Of course, facilitators. Workshops are not perfect self-regulating systems. So choose at least one person who will help participants throughout workshop activities. This person has to be familiar with journey mapping and be good at managing a bunch of people.

Step 3. Identify the stakeholders

You can do a workshop without facilitators, and it may be a successful one, but you certainly can’t run it without participants and stakeholders. So who should you invite to the workshop? To find the answer, first ask yourself these questions: Who is directly related to the journey of your customers and/or can influence it? Who will be deciding what ideas to implement and in what order? Here are a few tips for Step 3 that will help you effectively go through it: Tip #1: A cross-department team is a key to success. Invite only top managers, and you are likely to fail with map validation, as they don’t work with customers every day. Not inviting top managers, you’re risking not getting buy-in and financial support from them. Call only researchers, and you’ll miss a fresh look at and a solid contribution to the customer journey map from other departments’ representatives. So ideally, you bring together both top and middle managers, as well as employees from different teams (especially customer-facing stuff!). Tip #2: The number of workshop participants should be optimal. We would suggest 10-15 people. A big crowd will create havoc, while a few colleagues won’t get the required momentum. If your team is large and there are simply a lot of stakeholders, either consider dividing them into teams or running two separate workshops. Here are some easy ways to engage your stakeholders.

Step 4. Prepare the ground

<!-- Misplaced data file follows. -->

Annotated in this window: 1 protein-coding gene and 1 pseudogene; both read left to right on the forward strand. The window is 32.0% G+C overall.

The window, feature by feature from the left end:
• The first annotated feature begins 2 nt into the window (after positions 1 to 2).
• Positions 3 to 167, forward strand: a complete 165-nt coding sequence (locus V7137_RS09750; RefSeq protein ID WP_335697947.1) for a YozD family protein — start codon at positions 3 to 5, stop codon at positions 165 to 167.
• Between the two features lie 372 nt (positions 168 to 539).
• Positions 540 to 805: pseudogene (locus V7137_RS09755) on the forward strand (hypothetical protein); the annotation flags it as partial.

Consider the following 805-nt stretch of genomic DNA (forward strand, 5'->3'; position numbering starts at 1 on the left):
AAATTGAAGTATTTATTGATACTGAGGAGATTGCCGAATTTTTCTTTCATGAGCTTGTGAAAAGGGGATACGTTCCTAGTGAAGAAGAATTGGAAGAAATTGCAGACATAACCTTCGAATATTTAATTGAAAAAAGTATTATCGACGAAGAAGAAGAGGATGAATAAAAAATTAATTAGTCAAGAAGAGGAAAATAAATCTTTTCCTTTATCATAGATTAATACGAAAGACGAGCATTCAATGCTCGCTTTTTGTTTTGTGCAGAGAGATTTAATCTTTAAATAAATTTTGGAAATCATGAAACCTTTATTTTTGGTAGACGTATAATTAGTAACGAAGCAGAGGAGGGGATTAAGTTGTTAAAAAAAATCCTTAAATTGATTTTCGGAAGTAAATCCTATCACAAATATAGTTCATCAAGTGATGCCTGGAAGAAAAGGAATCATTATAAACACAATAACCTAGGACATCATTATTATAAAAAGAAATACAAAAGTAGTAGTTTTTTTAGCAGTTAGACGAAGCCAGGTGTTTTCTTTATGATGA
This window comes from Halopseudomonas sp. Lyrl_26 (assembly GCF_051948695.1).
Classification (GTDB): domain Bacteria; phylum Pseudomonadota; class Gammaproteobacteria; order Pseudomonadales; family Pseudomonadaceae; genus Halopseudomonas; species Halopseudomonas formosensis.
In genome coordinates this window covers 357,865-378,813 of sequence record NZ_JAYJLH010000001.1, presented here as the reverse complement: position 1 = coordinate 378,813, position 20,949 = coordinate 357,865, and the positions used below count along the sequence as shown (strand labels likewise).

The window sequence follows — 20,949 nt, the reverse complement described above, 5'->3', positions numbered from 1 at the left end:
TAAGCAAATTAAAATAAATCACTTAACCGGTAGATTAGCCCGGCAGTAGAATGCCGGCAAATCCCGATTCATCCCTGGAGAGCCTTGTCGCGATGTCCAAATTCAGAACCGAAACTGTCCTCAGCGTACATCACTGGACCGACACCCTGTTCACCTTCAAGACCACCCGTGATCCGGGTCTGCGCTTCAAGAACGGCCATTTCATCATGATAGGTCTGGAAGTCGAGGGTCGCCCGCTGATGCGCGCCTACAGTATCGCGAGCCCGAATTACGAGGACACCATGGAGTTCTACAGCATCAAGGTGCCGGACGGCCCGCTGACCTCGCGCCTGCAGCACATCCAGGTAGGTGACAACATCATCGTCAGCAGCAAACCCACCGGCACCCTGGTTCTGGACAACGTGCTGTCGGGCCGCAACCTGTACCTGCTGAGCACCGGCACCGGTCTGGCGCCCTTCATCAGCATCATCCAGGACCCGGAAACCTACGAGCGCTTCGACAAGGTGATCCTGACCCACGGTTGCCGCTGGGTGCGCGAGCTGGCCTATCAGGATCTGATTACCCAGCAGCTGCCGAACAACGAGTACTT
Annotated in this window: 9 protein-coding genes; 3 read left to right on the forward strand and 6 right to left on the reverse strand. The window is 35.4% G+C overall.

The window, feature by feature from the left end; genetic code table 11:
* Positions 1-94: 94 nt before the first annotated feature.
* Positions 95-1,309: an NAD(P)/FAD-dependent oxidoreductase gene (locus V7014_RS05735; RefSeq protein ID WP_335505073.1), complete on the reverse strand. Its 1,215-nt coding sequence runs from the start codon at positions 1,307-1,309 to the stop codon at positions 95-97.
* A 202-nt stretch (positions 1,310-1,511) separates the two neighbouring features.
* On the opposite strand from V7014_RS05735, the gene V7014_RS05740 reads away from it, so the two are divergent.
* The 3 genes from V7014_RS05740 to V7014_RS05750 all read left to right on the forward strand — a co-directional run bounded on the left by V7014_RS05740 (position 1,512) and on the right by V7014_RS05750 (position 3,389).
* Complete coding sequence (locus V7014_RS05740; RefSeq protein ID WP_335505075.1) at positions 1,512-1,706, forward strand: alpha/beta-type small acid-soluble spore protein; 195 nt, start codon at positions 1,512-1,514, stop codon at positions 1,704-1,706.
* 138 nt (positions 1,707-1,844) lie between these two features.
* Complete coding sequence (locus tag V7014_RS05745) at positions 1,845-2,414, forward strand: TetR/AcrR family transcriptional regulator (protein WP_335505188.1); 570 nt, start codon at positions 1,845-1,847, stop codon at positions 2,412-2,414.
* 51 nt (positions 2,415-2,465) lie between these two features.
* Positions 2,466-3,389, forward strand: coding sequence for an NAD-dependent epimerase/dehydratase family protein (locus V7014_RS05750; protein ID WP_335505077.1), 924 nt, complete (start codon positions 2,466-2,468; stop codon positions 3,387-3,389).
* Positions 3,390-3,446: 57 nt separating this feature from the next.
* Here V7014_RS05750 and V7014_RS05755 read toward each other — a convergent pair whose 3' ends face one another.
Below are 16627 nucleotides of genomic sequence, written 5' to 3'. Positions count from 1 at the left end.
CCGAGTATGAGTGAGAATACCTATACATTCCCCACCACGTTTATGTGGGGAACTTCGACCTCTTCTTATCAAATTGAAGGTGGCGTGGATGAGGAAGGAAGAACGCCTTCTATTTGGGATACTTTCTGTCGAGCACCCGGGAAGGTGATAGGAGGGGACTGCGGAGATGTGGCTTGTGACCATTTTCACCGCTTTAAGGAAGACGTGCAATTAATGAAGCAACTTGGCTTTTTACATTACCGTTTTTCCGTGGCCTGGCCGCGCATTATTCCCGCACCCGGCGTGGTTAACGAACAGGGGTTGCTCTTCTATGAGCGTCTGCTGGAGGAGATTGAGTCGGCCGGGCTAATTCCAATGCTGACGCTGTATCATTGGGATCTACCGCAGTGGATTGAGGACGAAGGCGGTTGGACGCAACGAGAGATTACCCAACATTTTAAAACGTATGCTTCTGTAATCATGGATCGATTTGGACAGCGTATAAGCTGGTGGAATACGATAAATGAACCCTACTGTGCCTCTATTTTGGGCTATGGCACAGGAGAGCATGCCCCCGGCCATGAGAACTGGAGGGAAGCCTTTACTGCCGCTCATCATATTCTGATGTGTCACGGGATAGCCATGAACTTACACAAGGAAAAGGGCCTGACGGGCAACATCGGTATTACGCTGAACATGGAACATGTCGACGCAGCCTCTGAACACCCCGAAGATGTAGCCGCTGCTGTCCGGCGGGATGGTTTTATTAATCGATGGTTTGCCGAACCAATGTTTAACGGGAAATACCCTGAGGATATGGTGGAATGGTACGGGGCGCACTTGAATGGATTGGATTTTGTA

Scoping first. Will your team consider the entire journey or focus on a specific stage? Will you drill into a specific area of the map, like touchpoints or customer problems? Now think about time. How long will the session take? In most cases, the optimal duration of a workshop is 4 hours. During this period, the team won’t get tired or lose concentration. They will maintain momentum and come up with brilliant ideas. Tip #1: Breaks are important. Schedule 1-2 breaks for 10-15 minutes to stretch the limbs, have a snack, or go out for fresh air. Now to the format of your session. Will you host an online, offline, or hybrid workshop? Tip #2: For an online workshop, digitize the persona(s) and map (if you have one). For this purpose, you can use either a specialized customer journey mapping tool or any other online software that fits the purpose.  Also, compress all heavy images and documents, as their loading can slow down the teamwork at the session. Tip #3: For offline and hybrid sessions, book a room, make sure it’s comfortable; take care of stationery, projectors, and other necessary equipment; bring snacks and drinks. Tip #4: Make sure everyone has a stable internet connection and you have a Plan B (e.g., mobile internet) to save the day. Ensure that all participants can access and use the required materials regardless of the OS and device they have. For instance, instead of preparing a presentation in a specific program, create it online and share it via the link with the team. To catch the team under the same journey mapping spell, you may provide them with research data and other materials for the workshop (a persona, a map, statistics, explainer videos, etc.) before its start. It will ease the stress before a new kind of activity for those who have never mapped a customer journey, plus ensure ‌all participants know the basic information. Tip #5: Give small tasks to the participants before the workshop. For example, provide a fictional journey map and ask people to think about a few ideas for improving the persona’s experience. And the finishing touch is that you have to remind everyone who should attend the workshop that it’s about to take place when day X comes. Tip #6: Life can be busy. Send reminder emails or messages to participants one day and ten minutes before.

What’s next?

Now that you have everything ready for the upcoming brainstorm in the name of happy customers, you can relax a bit and gain strength before the workshop phase. To find out what to do during the session and after it, read the next article (Part 2). In the meantime, discover more insights on the customer journey.